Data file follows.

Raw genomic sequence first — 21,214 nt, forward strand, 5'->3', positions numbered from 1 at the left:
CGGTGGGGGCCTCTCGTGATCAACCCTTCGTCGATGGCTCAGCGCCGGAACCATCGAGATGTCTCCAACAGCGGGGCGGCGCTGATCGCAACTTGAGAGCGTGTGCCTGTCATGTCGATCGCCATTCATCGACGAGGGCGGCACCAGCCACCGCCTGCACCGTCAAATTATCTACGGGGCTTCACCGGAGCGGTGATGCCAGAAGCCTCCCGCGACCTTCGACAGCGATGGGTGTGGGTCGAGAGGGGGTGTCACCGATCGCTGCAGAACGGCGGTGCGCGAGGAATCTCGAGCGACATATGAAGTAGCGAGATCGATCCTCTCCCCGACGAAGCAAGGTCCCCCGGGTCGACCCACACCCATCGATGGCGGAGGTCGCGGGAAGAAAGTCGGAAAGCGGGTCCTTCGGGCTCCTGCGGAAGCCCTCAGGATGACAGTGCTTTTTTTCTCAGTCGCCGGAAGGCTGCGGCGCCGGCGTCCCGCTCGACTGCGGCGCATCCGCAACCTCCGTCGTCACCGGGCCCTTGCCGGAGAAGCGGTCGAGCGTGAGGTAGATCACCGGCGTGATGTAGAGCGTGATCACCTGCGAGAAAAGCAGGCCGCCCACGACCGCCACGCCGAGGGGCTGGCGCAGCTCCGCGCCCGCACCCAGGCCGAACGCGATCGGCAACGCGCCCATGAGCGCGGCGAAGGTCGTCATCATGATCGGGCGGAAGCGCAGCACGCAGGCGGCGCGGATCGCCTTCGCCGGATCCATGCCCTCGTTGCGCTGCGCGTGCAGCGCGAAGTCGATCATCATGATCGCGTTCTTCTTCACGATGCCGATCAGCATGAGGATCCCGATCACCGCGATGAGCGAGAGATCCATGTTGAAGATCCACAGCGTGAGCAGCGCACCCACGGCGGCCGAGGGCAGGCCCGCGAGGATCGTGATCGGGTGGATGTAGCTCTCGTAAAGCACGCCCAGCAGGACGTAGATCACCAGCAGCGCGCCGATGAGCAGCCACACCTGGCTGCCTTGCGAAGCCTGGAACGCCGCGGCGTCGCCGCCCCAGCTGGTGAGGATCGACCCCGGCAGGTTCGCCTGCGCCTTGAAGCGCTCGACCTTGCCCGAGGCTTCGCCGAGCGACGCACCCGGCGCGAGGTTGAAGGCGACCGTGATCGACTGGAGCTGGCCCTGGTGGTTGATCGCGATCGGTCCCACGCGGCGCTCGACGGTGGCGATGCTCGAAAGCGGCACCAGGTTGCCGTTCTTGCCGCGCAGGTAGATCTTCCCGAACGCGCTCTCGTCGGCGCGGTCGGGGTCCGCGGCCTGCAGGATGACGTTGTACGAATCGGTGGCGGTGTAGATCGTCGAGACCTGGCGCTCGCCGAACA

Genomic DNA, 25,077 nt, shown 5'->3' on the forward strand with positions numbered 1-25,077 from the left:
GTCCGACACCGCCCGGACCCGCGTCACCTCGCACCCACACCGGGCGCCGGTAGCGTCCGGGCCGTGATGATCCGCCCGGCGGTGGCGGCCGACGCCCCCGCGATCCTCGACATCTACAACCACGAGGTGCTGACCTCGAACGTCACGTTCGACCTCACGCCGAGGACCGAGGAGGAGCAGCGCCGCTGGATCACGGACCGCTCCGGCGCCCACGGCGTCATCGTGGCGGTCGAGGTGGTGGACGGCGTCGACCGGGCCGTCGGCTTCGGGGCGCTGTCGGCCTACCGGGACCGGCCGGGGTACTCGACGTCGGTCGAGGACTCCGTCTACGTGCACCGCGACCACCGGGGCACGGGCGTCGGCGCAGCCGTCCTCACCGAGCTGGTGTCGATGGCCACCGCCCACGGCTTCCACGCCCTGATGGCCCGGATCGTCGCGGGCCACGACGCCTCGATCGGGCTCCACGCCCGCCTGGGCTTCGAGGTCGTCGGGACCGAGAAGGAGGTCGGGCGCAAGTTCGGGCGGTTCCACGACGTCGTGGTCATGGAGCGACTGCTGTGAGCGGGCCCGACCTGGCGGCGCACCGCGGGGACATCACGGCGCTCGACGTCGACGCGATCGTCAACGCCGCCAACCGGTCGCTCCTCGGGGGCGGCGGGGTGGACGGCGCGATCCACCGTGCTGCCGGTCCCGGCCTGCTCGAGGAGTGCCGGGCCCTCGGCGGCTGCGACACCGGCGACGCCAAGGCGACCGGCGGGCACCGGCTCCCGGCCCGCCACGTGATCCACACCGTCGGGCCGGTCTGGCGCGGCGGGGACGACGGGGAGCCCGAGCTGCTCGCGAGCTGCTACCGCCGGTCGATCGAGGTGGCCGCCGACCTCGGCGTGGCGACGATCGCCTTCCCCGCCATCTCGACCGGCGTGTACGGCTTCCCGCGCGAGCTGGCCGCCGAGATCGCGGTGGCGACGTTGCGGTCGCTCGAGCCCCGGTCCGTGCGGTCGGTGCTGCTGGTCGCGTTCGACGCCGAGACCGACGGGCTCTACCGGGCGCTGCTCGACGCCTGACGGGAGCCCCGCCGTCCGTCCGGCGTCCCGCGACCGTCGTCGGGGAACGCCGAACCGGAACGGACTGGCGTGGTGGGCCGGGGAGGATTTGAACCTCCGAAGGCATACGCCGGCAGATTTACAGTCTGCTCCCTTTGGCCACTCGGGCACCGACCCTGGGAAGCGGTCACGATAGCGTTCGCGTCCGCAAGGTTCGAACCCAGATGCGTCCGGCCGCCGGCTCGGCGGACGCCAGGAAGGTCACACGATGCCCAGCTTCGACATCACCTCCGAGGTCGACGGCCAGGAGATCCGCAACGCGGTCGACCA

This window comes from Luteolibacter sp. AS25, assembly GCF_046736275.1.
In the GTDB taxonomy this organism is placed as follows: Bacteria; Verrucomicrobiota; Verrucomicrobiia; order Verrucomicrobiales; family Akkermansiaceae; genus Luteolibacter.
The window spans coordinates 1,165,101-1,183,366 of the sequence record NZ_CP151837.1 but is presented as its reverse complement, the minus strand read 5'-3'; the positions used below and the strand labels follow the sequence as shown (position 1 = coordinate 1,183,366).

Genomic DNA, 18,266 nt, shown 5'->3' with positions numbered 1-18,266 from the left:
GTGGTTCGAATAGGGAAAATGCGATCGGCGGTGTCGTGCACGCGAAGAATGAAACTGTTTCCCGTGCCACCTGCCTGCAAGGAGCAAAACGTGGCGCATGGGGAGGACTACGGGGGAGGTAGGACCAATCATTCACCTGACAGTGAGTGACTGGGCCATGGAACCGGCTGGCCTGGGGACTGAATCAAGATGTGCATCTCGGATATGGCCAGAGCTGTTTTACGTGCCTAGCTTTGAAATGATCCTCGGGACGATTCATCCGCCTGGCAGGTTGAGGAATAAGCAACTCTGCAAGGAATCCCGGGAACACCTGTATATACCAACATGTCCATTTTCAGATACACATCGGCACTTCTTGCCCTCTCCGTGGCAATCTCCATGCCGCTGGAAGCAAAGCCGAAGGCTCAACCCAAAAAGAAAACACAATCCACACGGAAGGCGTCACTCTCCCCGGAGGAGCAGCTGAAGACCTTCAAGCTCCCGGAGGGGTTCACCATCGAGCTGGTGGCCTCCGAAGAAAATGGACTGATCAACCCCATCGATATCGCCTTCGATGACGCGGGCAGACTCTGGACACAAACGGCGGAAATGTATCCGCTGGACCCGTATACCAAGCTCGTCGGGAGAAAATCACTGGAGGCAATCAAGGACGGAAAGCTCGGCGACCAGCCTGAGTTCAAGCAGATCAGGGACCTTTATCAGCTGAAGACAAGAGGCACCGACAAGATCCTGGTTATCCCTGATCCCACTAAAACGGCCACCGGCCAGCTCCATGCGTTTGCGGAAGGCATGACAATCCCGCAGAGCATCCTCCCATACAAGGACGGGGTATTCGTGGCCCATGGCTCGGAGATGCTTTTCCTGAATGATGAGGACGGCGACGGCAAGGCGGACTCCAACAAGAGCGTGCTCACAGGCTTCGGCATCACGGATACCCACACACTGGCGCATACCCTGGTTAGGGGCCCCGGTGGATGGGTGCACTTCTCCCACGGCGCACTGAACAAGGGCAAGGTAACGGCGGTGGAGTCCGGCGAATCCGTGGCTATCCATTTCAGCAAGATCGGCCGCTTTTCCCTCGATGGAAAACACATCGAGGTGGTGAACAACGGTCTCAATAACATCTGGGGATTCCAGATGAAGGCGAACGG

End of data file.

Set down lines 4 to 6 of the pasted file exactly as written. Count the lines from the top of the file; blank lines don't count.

GTCCGACACCGCCCGGACCCGCGTCACCTCGCACCCACACCGGGCGCCGGTAGCGTCCGGGCCGTGATGATCCGCCCGGCGGTGGCGGCCGACGCCCCCGCGATCCTCGACATCTACAACCACGAGGTGCTGACCTCGAACGTCACGTTCGACCTCACGCCGAGGACCGAGGAGGAGCAGCGCCGCTGGATCACGGACCGCTCCGGCGCCCACGGCGTCATCGTGGCGGTCGAGGTGGTGGACGGCGTCGACCGGGCCGTCGGCTTCGGGGCGCTGTCGGCCTACCGGGACCGGCCGGGGTACTCGACGTCGGTCGAGGACTCCGTCTACGTGCACCGCGACCACCGGGGCACGGGCGTCGGCGCAGCCGTCCTCACCGAGCTGGTGTCGATGGCCACCGCCCACGGCTTCCACGCCCTGATGGCCCGGATCGTCGCGGGCCACGACGCCTCGATCGGGCTCCACGCCCGCCTGGGCTTCGAGGTCGTCGGGACCGAGAAGGAGGTCGGGCGCAAGTTCGGGCGGTTCCACGACGTCGTGGTCATGGAGCGACTGCTGTGAGCGGGCCCGACCTGGCGGCGCACCGCGGGGACATCACGGCGCTCGACGTCGACGCGATCGTCAACGCCGCCAACCGGTCGCTCCTCGGGGGCGGCGGGGTGGACGGCGCGATCCACCGTGCTGCCGGTCCCGGCCTGCTCGAGGAGTGCCGGGCCCTCGGCGGCTGCGACACCGGCGACGCCAAGGCGACCGGCGGGCACCGGCTCCCGGCCCGCCACGTGATCCACACCGTCGGGCCGGTCTGGCGCGGCGGGGACGACGGGGAGCCCGAGCTGCTCGCGAGCTGCTACCGCCGGTCGATCGAGGTGGCCGCCGACCTCGGCGTGGCGACGATCGCCTTCCCCGCCATCTCGACCGGCGTGTACGGCTTCCCGCGCGAGCTGGCCGCCGAGATCGCGGTGGCGACGTTGCGGTCGCTCGAGCCCCGGTCCGTGCGGTCGGTGCTGCTGGTCGCGTTCGACGCCGAGACCGACGGGCTCTACCGGGCGCTGCTCGACGCCTGACGGGAGCCCCGCCGTCCGTCCGGCGTCCCGCGACCGTCGTCGGGGAACGCCGAACCGGAACGGACTGGCGTGGTGGGCCGGGGAGGATTTGAACCTCCGAAGGCATACGCCGGCAGATTTACAGTCTGCTCCCTTTGGCCACTCGGGCACCGACCCTGGGAAGCGGTCACGATAGCGTTCGCGTCCGCAAGGTTCGAACCCAGATGCGTCCGGCCGCCGGCTCGGCGGACGCCAGGAAGGTCACACGATGCCCAGCTTCGACATCACCTCCGAGGTCGACGGCCAGGAGATCCGCAACGCGGTCGACCA

This window comes from Luteolibacter sp. AS25, assembly GCF_046736275.1.
In the GTDB taxonomy this organism is placed as follows: Bacteria; Verrucomicrobiota; Verrucomicrobiia; order Verrucomicrobiales; family Akkermansiaceae; genus Luteolibacter.